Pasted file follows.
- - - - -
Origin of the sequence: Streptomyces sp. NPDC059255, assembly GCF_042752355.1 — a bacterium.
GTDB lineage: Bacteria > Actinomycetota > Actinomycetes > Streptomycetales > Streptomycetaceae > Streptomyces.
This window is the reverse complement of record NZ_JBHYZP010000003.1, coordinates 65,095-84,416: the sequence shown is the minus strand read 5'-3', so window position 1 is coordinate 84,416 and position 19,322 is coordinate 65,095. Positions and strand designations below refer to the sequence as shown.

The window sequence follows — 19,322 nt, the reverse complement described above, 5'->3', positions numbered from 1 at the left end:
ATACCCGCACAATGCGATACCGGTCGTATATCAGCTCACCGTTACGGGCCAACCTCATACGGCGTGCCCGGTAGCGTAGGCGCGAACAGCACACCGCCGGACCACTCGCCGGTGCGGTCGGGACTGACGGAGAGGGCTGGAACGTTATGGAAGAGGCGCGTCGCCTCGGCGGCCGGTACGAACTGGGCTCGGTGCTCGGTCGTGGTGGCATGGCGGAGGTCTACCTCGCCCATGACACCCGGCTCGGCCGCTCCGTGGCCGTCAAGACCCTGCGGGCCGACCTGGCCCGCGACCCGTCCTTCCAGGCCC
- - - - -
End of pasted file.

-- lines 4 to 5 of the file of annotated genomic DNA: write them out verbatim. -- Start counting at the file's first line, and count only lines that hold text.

The window sequence follows — 19,322 nt, the reverse complement described above, 5'->3', positions numbered from 1 at the left end:
ATACCCGCACAATGCGATACCGGTCGTATATCAGCTCACCGTTACGGGCCAACCTCATACGGCGTGCCCGGTAGCGTAGGCGCGAACAGCACACCGCCGGACCACTCGCCGGTGCGGTCGGGACTGACGGAGAGGGCTGGAACGTTATGGAAGAGGCGCGTCGCCTCGGCGGCCGGTACGAACTGGGCTCGGTGCTCGGTCGTGGTGGCATGGCGGAGGTCTACCTCGCCCATGACACCCGGCTCGGCCGCTCCGTGGCCGTCAAGACCCTGCGGGCCGACCTGGCCCGCGACCCGTCCTTCCAGGCCC